This year marks two major milestones in the long-running Pokémon franchise by Nintendo and Game Freak: the 20th anniversary of the series’ Japanese debut with Pokémon Red and Green for the Game Boy, and–just this month–the release of the games’ seventh generation, Pokémon Sun and Moon for the Nintendo 3DS. As long-standing Poké-fans (well, one Poké-fan and one Poké-casual observer), we decided to mark the occasion with a new episode of our Imaginary Genres video series, dedicated to songs about and inspired by the lovable “electric mouse.” Check it out, then check below for extended Spotify and TIDAL playlists featuring tracks by Young Thug, Rustie, and others–including an official holiday-themed song that needs to be heard to be believed.
Imaginary Genres is a video series by Dystopian Dance Party, where we coin new genres to shed light on shared traits and common themes in music, film, and other forms of media.
This month, in honor of the 20th anniversary of the Pokémon franchise, we’re looking at songs about and inspired by the series’ most iconic–and cutest–mascot. We call them, “Songs in the Key of Pikachu.”
Pikachu songs can be separated into roughly three discrete categories. The first is music officially commissioned by the Pokémon Company for one of the many games, films, or TV shows in the transmedia megafranchise. Here, for example, is “Pikachu (I Choose You),” performed in English by Élan Rivera, from the 2001 cartoon soundtrack Totally Pokémon.
The second category is songs that use Pikachu’s vocalizations from the cartoon, usually with a sense of irony or absurdity, to form the basis of an electronic beat. You’ll find a few of these on Spotify: like this 2014 track, aptly named “Pikachu,” by Oliver Heldens, Mr. Belt, and Wezol.
Third, and finally, we have a surprisingly robust category of songs in the key of Pikachu: rap songs that reference the popular Pokémon character, usually as a metaphor for yellow diamonds that glisten as if electrified. It sounds weird on paper, but actually makes a lot of sense: most of today’s hip-hop artists were at a formative age when Pokémon took off in the late ’90s; it’s part of the cultural fabric with which they grew up, just like kung-fu movies were for the generation that spawned Wu-Tang Clan. So here’s Swedish-American rapper Yo Truly with his recently-released single, also simply called “Pikachu.”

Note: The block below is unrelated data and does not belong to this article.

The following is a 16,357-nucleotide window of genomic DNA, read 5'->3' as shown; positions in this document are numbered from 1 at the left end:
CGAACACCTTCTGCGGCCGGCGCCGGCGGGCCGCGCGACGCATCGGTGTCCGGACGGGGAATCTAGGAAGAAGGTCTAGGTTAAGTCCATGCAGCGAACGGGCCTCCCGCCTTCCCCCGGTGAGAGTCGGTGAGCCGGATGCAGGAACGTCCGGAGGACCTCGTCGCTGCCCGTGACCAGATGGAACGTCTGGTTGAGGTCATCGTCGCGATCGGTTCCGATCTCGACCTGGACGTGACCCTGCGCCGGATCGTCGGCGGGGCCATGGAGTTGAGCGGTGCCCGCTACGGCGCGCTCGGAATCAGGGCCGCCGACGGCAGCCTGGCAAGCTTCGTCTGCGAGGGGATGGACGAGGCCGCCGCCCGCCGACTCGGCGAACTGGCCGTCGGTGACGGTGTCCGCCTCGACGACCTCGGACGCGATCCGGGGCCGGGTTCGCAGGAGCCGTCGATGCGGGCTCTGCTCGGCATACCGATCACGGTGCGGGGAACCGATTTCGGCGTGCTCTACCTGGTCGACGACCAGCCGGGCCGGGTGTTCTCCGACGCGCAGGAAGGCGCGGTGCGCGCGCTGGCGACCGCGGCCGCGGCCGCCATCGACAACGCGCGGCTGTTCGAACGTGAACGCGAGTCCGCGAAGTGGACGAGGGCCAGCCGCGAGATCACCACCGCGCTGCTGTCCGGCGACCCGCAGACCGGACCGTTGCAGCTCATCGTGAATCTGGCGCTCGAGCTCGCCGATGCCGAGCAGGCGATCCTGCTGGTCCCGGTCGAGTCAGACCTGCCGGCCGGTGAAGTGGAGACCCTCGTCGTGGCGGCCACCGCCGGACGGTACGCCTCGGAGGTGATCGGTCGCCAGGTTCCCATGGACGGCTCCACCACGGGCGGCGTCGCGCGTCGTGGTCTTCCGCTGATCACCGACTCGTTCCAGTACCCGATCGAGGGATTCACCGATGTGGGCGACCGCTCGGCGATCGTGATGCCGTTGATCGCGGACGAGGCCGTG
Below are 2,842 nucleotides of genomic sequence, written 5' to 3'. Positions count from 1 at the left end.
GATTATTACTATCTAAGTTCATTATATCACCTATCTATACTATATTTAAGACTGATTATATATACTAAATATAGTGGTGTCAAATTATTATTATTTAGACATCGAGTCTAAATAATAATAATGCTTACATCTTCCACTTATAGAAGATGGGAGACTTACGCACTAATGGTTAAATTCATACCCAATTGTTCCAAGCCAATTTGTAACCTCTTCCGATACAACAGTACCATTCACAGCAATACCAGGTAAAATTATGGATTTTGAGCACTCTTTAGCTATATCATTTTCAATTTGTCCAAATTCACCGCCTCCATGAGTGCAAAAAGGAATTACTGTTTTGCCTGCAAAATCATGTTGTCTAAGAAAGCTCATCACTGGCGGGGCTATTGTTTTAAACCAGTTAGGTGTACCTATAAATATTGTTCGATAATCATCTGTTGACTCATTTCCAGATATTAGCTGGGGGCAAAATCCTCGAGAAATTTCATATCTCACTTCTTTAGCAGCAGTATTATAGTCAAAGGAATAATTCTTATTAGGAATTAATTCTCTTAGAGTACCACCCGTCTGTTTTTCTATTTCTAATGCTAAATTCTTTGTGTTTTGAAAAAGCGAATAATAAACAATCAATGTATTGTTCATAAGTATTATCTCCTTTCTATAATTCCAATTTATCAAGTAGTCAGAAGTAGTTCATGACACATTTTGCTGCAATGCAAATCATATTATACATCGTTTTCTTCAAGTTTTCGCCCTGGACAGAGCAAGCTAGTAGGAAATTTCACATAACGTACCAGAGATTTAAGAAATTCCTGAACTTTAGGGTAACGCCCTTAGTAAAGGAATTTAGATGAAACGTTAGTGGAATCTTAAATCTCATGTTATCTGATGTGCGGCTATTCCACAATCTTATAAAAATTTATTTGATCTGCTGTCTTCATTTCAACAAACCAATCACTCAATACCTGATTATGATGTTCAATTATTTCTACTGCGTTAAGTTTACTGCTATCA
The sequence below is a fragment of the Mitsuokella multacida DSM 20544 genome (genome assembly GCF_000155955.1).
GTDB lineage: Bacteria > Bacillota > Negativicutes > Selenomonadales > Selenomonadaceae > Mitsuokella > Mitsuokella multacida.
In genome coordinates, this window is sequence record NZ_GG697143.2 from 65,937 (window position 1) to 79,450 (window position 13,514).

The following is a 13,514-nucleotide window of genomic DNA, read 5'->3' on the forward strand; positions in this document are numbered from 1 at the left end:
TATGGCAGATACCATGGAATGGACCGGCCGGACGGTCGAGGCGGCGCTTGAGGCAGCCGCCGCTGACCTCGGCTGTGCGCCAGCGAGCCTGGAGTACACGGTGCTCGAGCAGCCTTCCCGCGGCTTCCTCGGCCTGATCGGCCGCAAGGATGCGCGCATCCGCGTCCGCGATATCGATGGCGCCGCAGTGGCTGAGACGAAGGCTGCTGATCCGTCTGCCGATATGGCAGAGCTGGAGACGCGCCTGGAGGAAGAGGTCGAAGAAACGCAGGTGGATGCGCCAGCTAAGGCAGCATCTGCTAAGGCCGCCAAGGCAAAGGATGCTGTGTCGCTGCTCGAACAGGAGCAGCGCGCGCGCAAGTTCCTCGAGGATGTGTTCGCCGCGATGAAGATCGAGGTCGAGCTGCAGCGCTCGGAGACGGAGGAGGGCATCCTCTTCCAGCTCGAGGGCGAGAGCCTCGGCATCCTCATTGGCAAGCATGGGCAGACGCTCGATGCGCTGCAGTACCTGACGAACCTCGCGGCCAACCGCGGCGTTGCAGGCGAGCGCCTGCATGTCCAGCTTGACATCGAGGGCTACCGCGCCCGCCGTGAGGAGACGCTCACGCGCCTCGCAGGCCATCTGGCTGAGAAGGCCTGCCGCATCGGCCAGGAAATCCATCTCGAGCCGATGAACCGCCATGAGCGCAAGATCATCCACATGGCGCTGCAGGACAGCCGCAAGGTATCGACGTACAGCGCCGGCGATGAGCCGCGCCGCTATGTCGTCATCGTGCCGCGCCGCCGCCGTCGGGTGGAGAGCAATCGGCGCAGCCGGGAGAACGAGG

With the recent release of the seventh generation of the Pokémon series, Pokémon Sun and Moon, and its expansion onto mobile platforms with the augmented-reality game Pokémon Go, it’s likely that we’ll see more Songs in the Key of Pikachu in the near future; and in the meantime, you can visit dystopiandanceparty.com for extended Spotify and TIDAL playlists featuring more examples of the genre. Whether in a Pokémon battle or on your stereo, Pikachu is always a solid choice. For Dystopian Dance Party’s Imaginary Genres, this has been Zach Hoskins.
Video: Footage from Pokémon: The Series (OLM, Inc.)
Audio: “Peek a Boo” by Migos (from No Label II, 2014)
Video: “Pikachu Parade in Yokohama, Japan” (stolen from RocketNews24)
Video: Footage from Pokémon Red and Green Commercial, 1996
Video: Footage from I Choose You Pikachu! Commercial (Hasbro, 1998)
Audio/Video: “Pikachu (I Choose You)” (from “Pokémon Karaokemon,” 2001)
Audio/Video: “Pikachu” by Oliver Heldens, Mr. Belt & Wezol (2014)
Audio/Video: “Pikachu” by Yo Truly (2016)
Video: Footage from “Pokémon Sun and Pokémon Moon – A World Beyond” Trailer (Nintendo, 2016)
Video: “Desiigner Plays Pokémon Go” (stolen from GQ)